Sunday will be a day of prayer, reflection, and mourning for most of us who lived through the traumatic events of September 11, 2001. It will also be an opportunity to teach our children— many of whom have no memory of that awful day — about the positive aspects of the country’s response to the terrorist attacks: the solidarity, the compassion, the heroism, and the resolve shown in the face of aggression and depravity.
Locally, there are several ways that we can include our kids in our remembering in a respectful, meaningful way that doesn’t necessarily expose them to the graphic imagery from that day. Some of them include projects aimed at engaging the public in a national day of service and remembrance — something that our own late Senator Edward Kennedy enshrined in a 2009 bill.
On Sunday morning, a group of young Dorchester veterans and their families are pulling together a “standout in remembrance of 9/11 and in support of America.” Families are asked to come out to Gallivan Boulevard at 11 a.m., bring a flag, and stand along the boulevard in tribute to the fallen of 9/11.
The idea is the brainchild of Marine Corps Sgt. Patrick Callahan, who served two tours in Iraq. Before enlisting, Callahan— a Savin Hill native— was a part of a large standout that was held along Morrissey Boulevard in the days after 9/11.
His fiance, Jillian Doherty — who has two brothers now serving in Afghanistan— is helping Patrick organize Sunday’s standout — which is coordinated to end as the 10 a.m. Mass lets out at St. Brendan’s.
“We’re hoping to line the whole boulevard,” says Doherty. “This is something that Patrick had thought about a couple of months ago. He just felt like we had to do something to remember.”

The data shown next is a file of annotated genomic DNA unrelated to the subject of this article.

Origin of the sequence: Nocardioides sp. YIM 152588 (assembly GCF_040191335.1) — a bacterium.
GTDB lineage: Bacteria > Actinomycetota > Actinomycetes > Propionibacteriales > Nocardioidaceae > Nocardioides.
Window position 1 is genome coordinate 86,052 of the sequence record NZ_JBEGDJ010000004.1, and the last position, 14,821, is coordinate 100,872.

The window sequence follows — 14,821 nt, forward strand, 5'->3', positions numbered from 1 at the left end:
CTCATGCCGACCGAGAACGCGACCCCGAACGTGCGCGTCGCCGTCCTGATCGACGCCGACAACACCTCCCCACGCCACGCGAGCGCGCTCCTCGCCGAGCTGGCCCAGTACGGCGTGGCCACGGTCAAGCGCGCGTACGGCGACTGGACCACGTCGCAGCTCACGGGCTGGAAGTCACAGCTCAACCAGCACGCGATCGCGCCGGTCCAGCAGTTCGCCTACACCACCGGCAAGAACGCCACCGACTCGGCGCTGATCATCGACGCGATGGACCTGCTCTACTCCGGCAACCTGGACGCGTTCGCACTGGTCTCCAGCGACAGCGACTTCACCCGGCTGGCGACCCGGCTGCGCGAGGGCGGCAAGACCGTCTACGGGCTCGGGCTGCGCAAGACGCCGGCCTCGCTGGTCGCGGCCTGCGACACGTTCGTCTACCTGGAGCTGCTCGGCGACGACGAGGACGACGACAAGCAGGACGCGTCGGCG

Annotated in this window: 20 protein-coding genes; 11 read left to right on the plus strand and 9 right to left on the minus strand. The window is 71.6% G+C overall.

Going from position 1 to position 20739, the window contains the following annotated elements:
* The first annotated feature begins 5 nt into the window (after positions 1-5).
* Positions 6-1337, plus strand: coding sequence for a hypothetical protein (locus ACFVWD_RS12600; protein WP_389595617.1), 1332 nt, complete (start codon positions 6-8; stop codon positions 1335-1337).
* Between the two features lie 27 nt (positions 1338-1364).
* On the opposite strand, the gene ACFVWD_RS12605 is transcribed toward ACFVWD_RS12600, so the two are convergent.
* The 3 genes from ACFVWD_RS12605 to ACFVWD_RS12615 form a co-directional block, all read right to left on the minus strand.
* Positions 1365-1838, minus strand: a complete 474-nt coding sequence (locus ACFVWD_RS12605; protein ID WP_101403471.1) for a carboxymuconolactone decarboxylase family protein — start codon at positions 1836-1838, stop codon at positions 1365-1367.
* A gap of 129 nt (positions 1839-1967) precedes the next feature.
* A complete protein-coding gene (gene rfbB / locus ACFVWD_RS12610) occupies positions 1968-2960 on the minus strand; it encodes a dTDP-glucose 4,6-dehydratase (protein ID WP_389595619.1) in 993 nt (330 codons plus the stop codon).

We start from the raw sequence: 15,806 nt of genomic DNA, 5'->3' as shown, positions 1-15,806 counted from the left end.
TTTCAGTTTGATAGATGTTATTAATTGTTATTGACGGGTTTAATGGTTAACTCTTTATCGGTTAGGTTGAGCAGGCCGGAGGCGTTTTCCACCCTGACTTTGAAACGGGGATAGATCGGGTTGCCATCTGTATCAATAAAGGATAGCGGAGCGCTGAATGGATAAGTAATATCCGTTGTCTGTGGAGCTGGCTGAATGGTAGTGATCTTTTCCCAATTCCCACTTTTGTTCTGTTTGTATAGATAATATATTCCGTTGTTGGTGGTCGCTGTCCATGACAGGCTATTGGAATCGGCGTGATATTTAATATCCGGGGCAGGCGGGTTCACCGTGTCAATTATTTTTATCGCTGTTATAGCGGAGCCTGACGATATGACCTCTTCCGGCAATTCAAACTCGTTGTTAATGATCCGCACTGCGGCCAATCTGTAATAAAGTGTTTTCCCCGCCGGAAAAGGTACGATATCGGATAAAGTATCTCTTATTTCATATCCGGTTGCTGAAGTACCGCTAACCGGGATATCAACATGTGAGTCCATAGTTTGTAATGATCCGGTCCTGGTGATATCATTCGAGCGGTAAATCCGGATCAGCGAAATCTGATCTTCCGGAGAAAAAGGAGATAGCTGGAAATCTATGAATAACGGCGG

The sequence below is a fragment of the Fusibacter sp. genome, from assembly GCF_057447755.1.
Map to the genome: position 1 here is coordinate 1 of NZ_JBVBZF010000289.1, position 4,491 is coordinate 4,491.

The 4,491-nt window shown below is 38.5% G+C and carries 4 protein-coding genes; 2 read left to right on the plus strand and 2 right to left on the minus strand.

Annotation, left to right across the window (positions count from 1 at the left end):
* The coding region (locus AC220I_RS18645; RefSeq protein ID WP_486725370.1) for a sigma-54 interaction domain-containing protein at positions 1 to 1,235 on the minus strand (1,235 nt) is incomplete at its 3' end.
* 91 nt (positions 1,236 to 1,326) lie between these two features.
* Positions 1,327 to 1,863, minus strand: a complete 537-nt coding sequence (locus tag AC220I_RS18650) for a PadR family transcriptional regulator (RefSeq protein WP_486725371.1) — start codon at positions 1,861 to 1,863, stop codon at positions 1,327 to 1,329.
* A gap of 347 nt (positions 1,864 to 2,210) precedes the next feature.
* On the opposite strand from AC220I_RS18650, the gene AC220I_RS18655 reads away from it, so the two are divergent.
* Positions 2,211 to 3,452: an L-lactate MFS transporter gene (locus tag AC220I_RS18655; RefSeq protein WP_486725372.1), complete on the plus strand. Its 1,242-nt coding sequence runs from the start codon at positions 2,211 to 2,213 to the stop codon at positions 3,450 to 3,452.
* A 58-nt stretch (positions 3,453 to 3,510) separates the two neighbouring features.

Doherty says that the concept is catching on through e-mails and fliers that are being faxed and shared across the neighborhood.
Most of the larger, local observances of 9/11 will take place in downtown Boston — and earlier in the day, starting with a 7:30 a.m. wreath-laying ceremomy with Mayor Menino in the Garden of Remembrance in the Public Garden (located near the corner of Arlington and Boylston streets.) The State House will be the site of a moment of silence at 8:46 a.m. — the exact moment ten years ago Sept. 11 when the first plane — Flight 11 — hit the World Trade Center. Governor Patrick will preside over that ceremony.
“It’s really important to the families of 9/11 that people make the effort to turn out and participate,” says Patrice Keegan, the executive director of Boston Cares, the agency that is coordinating many of the 9/11 observances locally. “We’re encouraging everyone to get up a little bit early and stand shoulder-to-shoulder with your fellow Bostonians.”
Boston Cares will plant 3,000 flags in the Public Garden early on Sunday morning—around 7 a.m. – and help lead a ceremony featuring a 20-foot-by-30-foot mural created by families of 9/11 victims and Sidewalk Sam that will hang over the entrance to Boston City Hall for the week after 9/11.
At 11 a.m., Boston Cares will work with veterans on a care-package drive on the Rose Kennedy Greenway near Faneuil Hall. The packages will be sent to service men and women. They are also sponsoring several service projects around the city, including two in Dorchester, at the Mather School on Meetinghouse Hill and at the Career Academy of Science and Health, which is moving into new space on Charles Street in Fields Corner this week. More information on these efforts can be found online at bostoncares.org.
– Bill Forry